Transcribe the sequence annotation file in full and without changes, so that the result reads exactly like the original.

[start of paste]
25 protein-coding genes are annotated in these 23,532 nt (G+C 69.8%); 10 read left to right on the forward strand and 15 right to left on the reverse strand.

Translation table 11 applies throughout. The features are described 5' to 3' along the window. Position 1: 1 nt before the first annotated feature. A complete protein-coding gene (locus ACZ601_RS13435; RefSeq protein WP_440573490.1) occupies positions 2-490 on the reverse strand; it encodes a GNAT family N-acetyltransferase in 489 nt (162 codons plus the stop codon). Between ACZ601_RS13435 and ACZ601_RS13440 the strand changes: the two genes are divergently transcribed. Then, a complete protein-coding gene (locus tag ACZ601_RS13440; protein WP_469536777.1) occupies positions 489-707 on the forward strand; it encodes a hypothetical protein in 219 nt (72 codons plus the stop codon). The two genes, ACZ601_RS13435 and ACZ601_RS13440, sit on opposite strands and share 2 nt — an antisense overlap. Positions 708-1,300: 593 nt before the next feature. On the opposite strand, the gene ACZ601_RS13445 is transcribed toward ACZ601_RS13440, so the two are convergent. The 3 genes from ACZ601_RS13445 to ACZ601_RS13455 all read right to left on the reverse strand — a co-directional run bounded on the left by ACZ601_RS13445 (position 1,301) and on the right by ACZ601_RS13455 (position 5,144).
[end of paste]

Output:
25 protein-coding genes are annotated in these 23,532 nt (G+C 69.8%); 10 read left to right on the forward strand and 15 right to left on the reverse strand.

Translation table 11 applies throughout. The features are described 5' to 3' along the window. Position 1: 1 nt before the first annotated feature. A complete protein-coding gene (locus ACZ601_RS13435; RefSeq protein WP_440573490.1) occupies positions 2-490 on the reverse strand; it encodes a GNAT family N-acetyltransferase in 489 nt (162 codons plus the stop codon). Between ACZ601_RS13435 and ACZ601_RS13440 the strand changes: the two genes are divergently transcribed. Then, a complete protein-coding gene (locus tag ACZ601_RS13440; protein WP_469536777.1) occupies positions 489-707 on the forward strand; it encodes a hypothetical protein in 219 nt (72 codons plus the stop codon). The two genes, ACZ601_RS13435 and ACZ601_RS13440, sit on opposite strands and share 2 nt — an antisense overlap. Positions 708-1,300: 593 nt before the next feature. On the opposite strand, the gene ACZ601_RS13445 is transcribed toward ACZ601_RS13440, so the two are convergent. The 3 genes from ACZ601_RS13445 to ACZ601_RS13455 all read right to left on the reverse strand — a co-directional run bounded on the left by ACZ601_RS13445 (position 1,301) and on the right by ACZ601_RS13455 (position 5,144).